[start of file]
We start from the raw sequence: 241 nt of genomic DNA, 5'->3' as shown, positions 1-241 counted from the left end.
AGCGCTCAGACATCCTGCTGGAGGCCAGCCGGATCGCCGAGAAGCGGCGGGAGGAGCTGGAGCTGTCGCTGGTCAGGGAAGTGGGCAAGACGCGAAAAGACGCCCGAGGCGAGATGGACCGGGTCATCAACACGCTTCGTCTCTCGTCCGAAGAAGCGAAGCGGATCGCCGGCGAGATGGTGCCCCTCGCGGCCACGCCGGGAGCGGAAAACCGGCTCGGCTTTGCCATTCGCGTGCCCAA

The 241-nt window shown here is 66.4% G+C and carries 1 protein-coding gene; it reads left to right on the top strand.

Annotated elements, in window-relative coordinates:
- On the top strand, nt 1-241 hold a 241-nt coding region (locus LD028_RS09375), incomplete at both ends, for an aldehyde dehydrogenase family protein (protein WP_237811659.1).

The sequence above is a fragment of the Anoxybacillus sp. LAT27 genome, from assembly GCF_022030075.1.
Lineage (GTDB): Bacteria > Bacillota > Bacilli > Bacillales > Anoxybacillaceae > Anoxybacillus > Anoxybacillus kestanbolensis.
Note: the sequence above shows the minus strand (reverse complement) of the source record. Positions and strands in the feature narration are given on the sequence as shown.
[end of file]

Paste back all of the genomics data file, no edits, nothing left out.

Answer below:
We start from the raw sequence: 241 nt of genomic DNA, 5'->3' as shown, positions 1-241 counted from the left end.
AGCGCTCAGACATCCTGCTGGAGGCCAGCCGGATCGCCGAGAAGCGGCGGGAGGAGCTGGAGCTGTCGCTGGTCAGGGAAGTGGGCAAGACGCGAAAAGACGCCCGAGGCGAGATGGACCGGGTCATCAACACGCTTCGTCTCTCGTCCGAAGAAGCGAAGCGGATCGCCGGCGAGATGGTGCCCCTCGCGGCCACGCCGGGAGCGGAAAACCGGCTCGGCTTTGCCATTCGCGTGCCCAA

The 241-nt window shown here is 66.4% G+C and carries 1 protein-coding gene; it reads left to right on the top strand.

Annotated elements, in window-relative coordinates:
- On the top strand, nt 1-241 hold a 241-nt coding region (locus LD028_RS09375), incomplete at both ends, for an aldehyde dehydrogenase family protein (protein WP_237811659.1).

The sequence above is a fragment of the Anoxybacillus sp. LAT27 genome, from assembly GCF_022030075.1.
Lineage (GTDB): Bacteria > Bacillota > Bacilli > Bacillales > Anoxybacillaceae > Anoxybacillus > Anoxybacillus kestanbolensis.
Note: the sequence above shows the minus strand (reverse complement) of the source record. Positions and strands in the feature narration are given on the sequence as shown.